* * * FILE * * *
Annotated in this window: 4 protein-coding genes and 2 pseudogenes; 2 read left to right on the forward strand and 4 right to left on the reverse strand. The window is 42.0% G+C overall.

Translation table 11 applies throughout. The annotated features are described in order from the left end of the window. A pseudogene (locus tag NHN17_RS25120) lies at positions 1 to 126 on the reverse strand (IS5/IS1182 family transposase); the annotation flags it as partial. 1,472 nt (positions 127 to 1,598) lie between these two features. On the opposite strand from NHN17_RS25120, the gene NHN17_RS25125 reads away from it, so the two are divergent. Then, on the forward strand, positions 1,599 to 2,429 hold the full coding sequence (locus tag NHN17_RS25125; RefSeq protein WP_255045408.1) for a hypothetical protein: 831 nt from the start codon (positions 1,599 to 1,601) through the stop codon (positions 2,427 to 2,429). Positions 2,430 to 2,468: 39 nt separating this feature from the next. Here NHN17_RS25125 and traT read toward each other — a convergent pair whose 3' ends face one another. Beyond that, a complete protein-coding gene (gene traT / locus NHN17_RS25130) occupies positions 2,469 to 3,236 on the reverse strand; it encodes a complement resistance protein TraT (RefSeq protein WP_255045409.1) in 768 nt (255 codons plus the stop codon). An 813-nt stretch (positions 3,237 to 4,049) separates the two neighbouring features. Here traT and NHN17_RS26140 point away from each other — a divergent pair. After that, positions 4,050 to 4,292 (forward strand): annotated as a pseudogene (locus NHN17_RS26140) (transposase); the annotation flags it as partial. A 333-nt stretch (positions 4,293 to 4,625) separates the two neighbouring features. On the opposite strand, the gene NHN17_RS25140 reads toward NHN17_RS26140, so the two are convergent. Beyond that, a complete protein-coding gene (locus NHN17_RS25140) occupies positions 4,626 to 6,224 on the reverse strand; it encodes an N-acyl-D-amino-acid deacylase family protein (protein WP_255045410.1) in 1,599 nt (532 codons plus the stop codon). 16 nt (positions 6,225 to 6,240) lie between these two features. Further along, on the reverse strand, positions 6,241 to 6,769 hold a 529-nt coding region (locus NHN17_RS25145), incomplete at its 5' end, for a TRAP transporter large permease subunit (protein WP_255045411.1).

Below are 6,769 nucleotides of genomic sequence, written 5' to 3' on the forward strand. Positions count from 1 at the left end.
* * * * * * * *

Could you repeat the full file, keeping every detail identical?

Annotated in this window: 4 protein-coding genes and 2 pseudogenes; 2 read left to right on the forward strand and 4 right to left on the reverse strand. The window is 42.0% G+C overall.

Translation table 11 applies throughout. The annotated features are described in order from the left end of the window. A pseudogene (locus tag NHN17_RS25120) lies at positions 1 to 126 on the reverse strand (IS5/IS1182 family transposase); the annotation flags it as partial. 1,472 nt (positions 127 to 1,598) lie between these two features. On the opposite strand from NHN17_RS25120, the gene NHN17_RS25125 reads away from it, so the two are divergent. Then, on the forward strand, positions 1,599 to 2,429 hold the full coding sequence (locus tag NHN17_RS25125; RefSeq protein WP_255045408.1) for a hypothetical protein: 831 nt from the start codon (positions 1,599 to 1,601) through the stop codon (positions 2,427 to 2,429). Positions 2,430 to 2,468: 39 nt separating this feature from the next. Here NHN17_RS25125 and traT read toward each other — a convergent pair whose 3' ends face one another. Beyond that, a complete protein-coding gene (gene traT / locus NHN17_RS25130) occupies positions 2,469 to 3,236 on the reverse strand; it encodes a complement resistance protein TraT (RefSeq protein WP_255045409.1) in 768 nt (255 codons plus the stop codon). An 813-nt stretch (positions 3,237 to 4,049) separates the two neighbouring features. Here traT and NHN17_RS26140 point away from each other — a divergent pair. After that, positions 4,050 to 4,292 (forward strand): annotated as a pseudogene (locus NHN17_RS26140) (transposase); the annotation flags it as partial. A 333-nt stretch (positions 4,293 to 4,625) separates the two neighbouring features. On the opposite strand, the gene NHN17_RS25140 reads toward NHN17_RS26140, so the two are convergent. Beyond that, a complete protein-coding gene (locus NHN17_RS25140) occupies positions 4,626 to 6,224 on the reverse strand; it encodes an N-acyl-D-amino-acid deacylase family protein (protein WP_255045410.1) in 1,599 nt (532 codons plus the stop codon). 16 nt (positions 6,225 to 6,240) lie between these two features. Further along, on the reverse strand, positions 6,241 to 6,769 hold a 529-nt coding region (locus NHN17_RS25145), incomplete at its 5' end, for a TRAP transporter large permease subunit (protein WP_255045411.1).

Below are 6,769 nucleotides of genomic sequence, written 5' to 3' on the forward strand. Positions count from 1 at the left end.